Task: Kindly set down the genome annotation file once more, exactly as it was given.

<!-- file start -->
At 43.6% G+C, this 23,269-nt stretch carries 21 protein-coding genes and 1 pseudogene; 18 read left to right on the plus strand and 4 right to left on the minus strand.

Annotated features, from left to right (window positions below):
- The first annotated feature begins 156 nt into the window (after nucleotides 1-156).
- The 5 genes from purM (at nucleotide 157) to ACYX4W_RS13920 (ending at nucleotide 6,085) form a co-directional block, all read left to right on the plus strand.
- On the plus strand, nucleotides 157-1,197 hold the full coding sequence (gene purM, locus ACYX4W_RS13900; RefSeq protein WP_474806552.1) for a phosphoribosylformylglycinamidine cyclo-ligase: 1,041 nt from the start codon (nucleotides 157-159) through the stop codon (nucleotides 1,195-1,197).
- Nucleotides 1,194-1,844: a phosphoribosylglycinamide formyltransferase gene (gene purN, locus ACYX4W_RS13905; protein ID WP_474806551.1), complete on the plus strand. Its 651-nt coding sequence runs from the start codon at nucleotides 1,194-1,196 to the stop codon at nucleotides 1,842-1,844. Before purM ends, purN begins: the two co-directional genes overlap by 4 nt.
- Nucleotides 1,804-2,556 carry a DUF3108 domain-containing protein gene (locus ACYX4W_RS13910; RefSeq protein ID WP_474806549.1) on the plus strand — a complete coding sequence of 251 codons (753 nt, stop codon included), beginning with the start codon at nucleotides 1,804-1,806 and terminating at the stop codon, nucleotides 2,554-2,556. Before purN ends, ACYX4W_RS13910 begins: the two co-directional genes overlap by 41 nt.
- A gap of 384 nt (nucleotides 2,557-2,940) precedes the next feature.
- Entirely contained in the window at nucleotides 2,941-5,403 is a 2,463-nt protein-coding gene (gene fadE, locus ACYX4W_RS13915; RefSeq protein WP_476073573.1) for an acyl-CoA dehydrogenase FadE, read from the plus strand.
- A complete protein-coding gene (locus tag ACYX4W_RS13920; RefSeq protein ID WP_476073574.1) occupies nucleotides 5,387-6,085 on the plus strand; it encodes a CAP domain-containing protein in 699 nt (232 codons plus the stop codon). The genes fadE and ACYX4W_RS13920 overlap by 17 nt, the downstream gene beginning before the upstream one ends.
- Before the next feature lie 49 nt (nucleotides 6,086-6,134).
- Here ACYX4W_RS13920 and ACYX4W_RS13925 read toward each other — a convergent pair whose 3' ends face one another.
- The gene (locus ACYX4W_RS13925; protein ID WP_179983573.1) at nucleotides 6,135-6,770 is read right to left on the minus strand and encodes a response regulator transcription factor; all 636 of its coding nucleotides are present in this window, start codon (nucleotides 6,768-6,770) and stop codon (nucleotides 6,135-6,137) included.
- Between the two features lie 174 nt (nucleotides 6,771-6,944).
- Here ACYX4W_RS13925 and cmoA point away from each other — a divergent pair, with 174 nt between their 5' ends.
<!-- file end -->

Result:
At 43.6% G+C, this 23,269-nt stretch carries 21 protein-coding genes and 1 pseudogene; 18 read left to right on the plus strand and 4 right to left on the minus strand.

Annotated features, from left to right (window positions below):
- The first annotated feature begins 156 nt into the window (after nucleotides 1-156).
- The 5 genes from purM (at nucleotide 157) to ACYX4W_RS13920 (ending at nucleotide 6,085) form a co-directional block, all read left to right on the plus strand.
- On the plus strand, nucleotides 157-1,197 hold the full coding sequence (gene purM, locus ACYX4W_RS13900; RefSeq protein WP_474806552.1) for a phosphoribosylformylglycinamidine cyclo-ligase: 1,041 nt from the start codon (nucleotides 157-159) through the stop codon (nucleotides 1,195-1,197).
- Nucleotides 1,194-1,844: a phosphoribosylglycinamide formyltransferase gene (gene purN, locus ACYX4W_RS13905; protein ID WP_474806551.1), complete on the plus strand. Its 651-nt coding sequence runs from the start codon at nucleotides 1,194-1,196 to the stop codon at nucleotides 1,842-1,844. Before purM ends, purN begins: the two co-directional genes overlap by 4 nt.
- Nucleotides 1,804-2,556 carry a DUF3108 domain-containing protein gene (locus ACYX4W_RS13910; RefSeq protein ID WP_474806549.1) on the plus strand — a complete coding sequence of 251 codons (753 nt, stop codon included), beginning with the start codon at nucleotides 1,804-1,806 and terminating at the stop codon, nucleotides 2,554-2,556. Before purN ends, ACYX4W_RS13910 begins: the two co-directional genes overlap by 41 nt.
- A gap of 384 nt (nucleotides 2,557-2,940) precedes the next feature.
- Entirely contained in the window at nucleotides 2,941-5,403 is a 2,463-nt protein-coding gene (gene fadE, locus ACYX4W_RS13915; RefSeq protein WP_476073573.1) for an acyl-CoA dehydrogenase FadE, read from the plus strand.
- A complete protein-coding gene (locus tag ACYX4W_RS13920; RefSeq protein ID WP_476073574.1) occupies nucleotides 5,387-6,085 on the plus strand; it encodes a CAP domain-containing protein in 699 nt (232 codons plus the stop codon). The genes fadE and ACYX4W_RS13920 overlap by 17 nt, the downstream gene beginning before the upstream one ends.
- Before the next feature lie 49 nt (nucleotides 6,086-6,134).
- Here ACYX4W_RS13920 and ACYX4W_RS13925 read toward each other — a convergent pair whose 3' ends face one another.
- The gene (locus ACYX4W_RS13925; protein ID WP_179983573.1) at nucleotides 6,135-6,770 is read right to left on the minus strand and encodes a response regulator transcription factor; all 636 of its coding nucleotides are present in this window, start codon (nucleotides 6,768-6,770) and stop codon (nucleotides 6,135-6,137) included.
- Between the two features lie 174 nt (nucleotides 6,771-6,944).
- Here ACYX4W_RS13925 and cmoA point away from each other — a divergent pair, with 174 nt between their 5' ends.